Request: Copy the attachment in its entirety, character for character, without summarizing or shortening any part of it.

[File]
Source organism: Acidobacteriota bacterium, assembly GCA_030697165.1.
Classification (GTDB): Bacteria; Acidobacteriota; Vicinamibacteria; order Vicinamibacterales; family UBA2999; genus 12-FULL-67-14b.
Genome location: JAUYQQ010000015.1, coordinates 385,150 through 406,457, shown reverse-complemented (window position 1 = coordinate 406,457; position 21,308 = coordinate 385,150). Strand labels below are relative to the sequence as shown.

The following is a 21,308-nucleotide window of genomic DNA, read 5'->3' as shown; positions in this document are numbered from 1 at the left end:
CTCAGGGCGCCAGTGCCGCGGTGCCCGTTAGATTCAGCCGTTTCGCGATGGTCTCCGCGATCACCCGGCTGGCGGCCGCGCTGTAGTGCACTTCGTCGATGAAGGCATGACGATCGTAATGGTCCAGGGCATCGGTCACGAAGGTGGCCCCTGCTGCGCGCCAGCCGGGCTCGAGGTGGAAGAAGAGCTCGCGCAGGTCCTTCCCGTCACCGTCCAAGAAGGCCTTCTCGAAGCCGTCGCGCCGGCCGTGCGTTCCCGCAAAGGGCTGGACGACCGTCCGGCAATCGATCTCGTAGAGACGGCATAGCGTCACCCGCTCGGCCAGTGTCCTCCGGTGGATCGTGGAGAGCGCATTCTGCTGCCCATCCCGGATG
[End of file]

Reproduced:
Source organism: Acidobacteriota bacterium, assembly GCA_030697165.1.
Classification (GTDB): Bacteria; Acidobacteriota; Vicinamibacteria; order Vicinamibacterales; family UBA2999; genus 12-FULL-67-14b.
Genome location: JAUYQQ010000015.1, coordinates 385,150 through 406,457, shown reverse-complemented (window position 1 = coordinate 406,457; position 21,308 = coordinate 385,150). Strand labels below are relative to the sequence as shown.

The following is a 21,308-nucleotide window of genomic DNA, read 5'->3' as shown; positions in this document are numbered from 1 at the left end:
CTCAGGGCGCCAGTGCCGCGGTGCCCGTTAGATTCAGCCGTTTCGCGATGGTCTCCGCGATCACCCGGCTGGCGGCCGCGCTGTAGTGCACTTCGTCGATGAAGGCATGACGATCGTAATGGTCCAGGGCATCGGTCACGAAGGTGGCCCCTGCTGCGCGCCAGCCGGGCTCGAGGTGGAAGAAGAGCTCGCGCAGGTCCTTCCCGTCACCGTCCAAGAAGGCCTTCTCGAAGCCGTCGCGCCGGCCGTGCGTTCCCGCAAAGGGCTGGACGACCGTCCGGCAATCGATCTCGTAGAGACGGCATAGCGTCACCCGCTCGGCCAGTGTCCTCCGGTGGATCGTGGAGAGCGCATTCTGCTGCCCATCCCGGATG